William Morris was not the first Western printer to lament the decline in quality caused by industrial book production, but he was among the most forceful in articulating a clear vision for the ideal handmade book. His essays on book design emphasized the importance of form and quality, embodied in clear, closely-spaced type, well-proportioned margins, fine paper, and a balance between text and ornamentation. Paramount to Morris was the idea of the book as a work of art produced through the individual efforts of multiple craftsmen. Many aspiring printers looked to this vision as a guide.
Morris and the Kelmscott Press exercised a major influence on the resurgence of fine printing and a renewed emphasis on quality design. His model of printing small quantities of beautiful books using traditional techniques, while maintaining total control over design and production, found many emulators. Some private presses, such as the Roycroft and Essex House presses, imitated Morris's distinctive neo-gothic, arts and crafts style. Others, including commercial printers, built on Morris's vision for the ideal book as the basis for new styles. In keeping with his insistence on balance between text and ornament, good design, and the use of quality materials, many associated with books and printing continue to acknowledge their debt to William Morris.
"There was so much difference between the anemic type and presswork of the eighties and the Kelmscott style that Morris's work came like a breath of northwest wind into a murky and humid atmosphere."
- Carl Purlington Rollins, Morris's Typographical Adventure, 1958 -
by C. R. Ashbee. Typeface designed by C.R. Ashbee
London: Edward Arnold, 1901
Printing at the Essex House Press embodied Morris's teachings about labor and design. Founded by C. R. Ashbee in 1898, Essex House was part of the Guild of Handicraft, an Arts and Crafts association dedicated to providing fulfilling work for its craftsmen and laborers. Ashbee employed workers and equipment transferred from the Kelmscott Press after it shut down in 1898. An Endeavor was printed using one of the original Kelmscott hand presses.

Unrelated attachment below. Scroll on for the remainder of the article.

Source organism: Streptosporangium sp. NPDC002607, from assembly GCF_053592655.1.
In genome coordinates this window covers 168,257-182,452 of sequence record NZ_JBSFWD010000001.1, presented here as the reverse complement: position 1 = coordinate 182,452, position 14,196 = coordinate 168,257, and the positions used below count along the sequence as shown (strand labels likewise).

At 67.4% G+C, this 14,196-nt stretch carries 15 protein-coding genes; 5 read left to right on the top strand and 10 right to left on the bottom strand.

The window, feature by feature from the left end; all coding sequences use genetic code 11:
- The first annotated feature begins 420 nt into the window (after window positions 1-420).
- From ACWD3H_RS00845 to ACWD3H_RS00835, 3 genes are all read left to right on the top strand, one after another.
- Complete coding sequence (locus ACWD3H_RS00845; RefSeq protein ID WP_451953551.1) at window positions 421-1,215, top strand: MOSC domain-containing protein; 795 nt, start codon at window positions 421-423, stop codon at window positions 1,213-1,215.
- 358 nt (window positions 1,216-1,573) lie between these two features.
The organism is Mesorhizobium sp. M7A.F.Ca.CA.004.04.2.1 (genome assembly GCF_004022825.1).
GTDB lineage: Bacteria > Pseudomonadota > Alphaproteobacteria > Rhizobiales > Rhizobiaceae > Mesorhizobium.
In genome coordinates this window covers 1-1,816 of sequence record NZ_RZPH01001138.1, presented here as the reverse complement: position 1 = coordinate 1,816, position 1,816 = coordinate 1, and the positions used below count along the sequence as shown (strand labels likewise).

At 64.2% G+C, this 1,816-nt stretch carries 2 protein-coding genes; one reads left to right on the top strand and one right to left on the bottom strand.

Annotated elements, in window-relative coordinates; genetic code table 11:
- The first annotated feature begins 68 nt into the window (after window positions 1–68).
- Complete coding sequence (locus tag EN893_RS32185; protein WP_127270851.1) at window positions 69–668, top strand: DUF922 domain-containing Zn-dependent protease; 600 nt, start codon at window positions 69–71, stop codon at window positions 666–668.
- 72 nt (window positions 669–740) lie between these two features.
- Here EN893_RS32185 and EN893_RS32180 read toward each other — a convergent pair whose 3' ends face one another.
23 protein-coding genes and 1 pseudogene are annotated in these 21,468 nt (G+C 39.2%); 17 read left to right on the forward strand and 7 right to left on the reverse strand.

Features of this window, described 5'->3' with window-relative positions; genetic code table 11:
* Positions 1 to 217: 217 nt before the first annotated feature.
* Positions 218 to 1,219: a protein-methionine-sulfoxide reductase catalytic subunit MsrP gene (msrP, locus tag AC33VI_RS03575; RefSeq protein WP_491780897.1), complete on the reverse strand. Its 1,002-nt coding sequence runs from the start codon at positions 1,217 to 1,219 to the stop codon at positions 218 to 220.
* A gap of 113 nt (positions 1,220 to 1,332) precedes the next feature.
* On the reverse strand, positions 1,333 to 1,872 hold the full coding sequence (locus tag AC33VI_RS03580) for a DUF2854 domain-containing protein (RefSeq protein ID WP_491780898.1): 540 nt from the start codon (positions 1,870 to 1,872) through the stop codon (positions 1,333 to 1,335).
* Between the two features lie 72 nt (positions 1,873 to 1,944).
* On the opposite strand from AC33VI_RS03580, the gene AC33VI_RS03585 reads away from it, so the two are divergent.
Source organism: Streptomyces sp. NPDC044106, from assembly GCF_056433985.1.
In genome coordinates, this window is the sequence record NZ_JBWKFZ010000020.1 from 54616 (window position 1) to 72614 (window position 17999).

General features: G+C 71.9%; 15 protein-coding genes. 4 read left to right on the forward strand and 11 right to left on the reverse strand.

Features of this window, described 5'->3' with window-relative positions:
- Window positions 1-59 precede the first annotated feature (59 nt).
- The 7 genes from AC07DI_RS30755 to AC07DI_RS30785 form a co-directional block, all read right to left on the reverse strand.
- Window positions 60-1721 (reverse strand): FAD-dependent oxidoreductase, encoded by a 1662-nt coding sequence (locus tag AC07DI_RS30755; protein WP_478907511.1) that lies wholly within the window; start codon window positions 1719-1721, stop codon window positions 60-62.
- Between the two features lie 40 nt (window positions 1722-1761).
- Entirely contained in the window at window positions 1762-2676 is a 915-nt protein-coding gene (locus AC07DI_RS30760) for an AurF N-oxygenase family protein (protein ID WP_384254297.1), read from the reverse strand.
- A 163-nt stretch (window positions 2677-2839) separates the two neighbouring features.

by Robert Louis Stevenson
East Aurora, NY: Roycroft Shop, 1901
Not all attempts to follow in the footsteps of William Morris were successful. Elbert Hubbard's Roycroft Press was based in an artists' colony in upstate New York, and Hubbard's talent for self-promotion made the Roycrofters an important exponent of the Arts and Crafts movement in the United States. Many book artists and historians view Hubbard's work as a pale imitation of Morris's. May Morris once referred to Hubbard as "that obnoxious imitator of my dear father."
by Sara Bard Field
San Francisco: Printed by John Henry Nash for the Book Club of California, 1920
A strong tradition of fine printing began in California at the turn of the 20th century as Morris's ideas about book design spread. The American printer John Henry Nash applied Morris's concept of balance between text and ornamentation in this two-page title opening. Though Morris often chose to print classic works, Nash covered a lighter topic: the annual autumn grape harvest in the Napa Valley. In recognition of one of his greatest influences, Nash reportedly had a portrait made of Morris for his San Francisco office.
by H. G. Wells. Designed by W. A. Dwiggins
New York: Random House, 1931
W. A. Dwiggins was a 20th-century trade book designer, calligrapher and type designer who applied many of Morris's principles to commercial book publishing. With a background in arts and crafts design and commercial advertising, Dwiggins utilized modern production techniques while remaining faithful to Morris's vision of a well-designed book. The proportional margins and two-page unified design are especially notable in this edition of The Time Machine.
Engravings by Eric Gill
London: Golden Cockerel Press, 1934
The Golden Cockerel Press was known for the quality of its arts and crafts-inspired experimental typefaces and fine woodcut illustrations. Some of its most famous books included typefaces and illustrations by Eric Gill, whose often erotic images were a source of controversy among book enthusiasts during the early 20th century.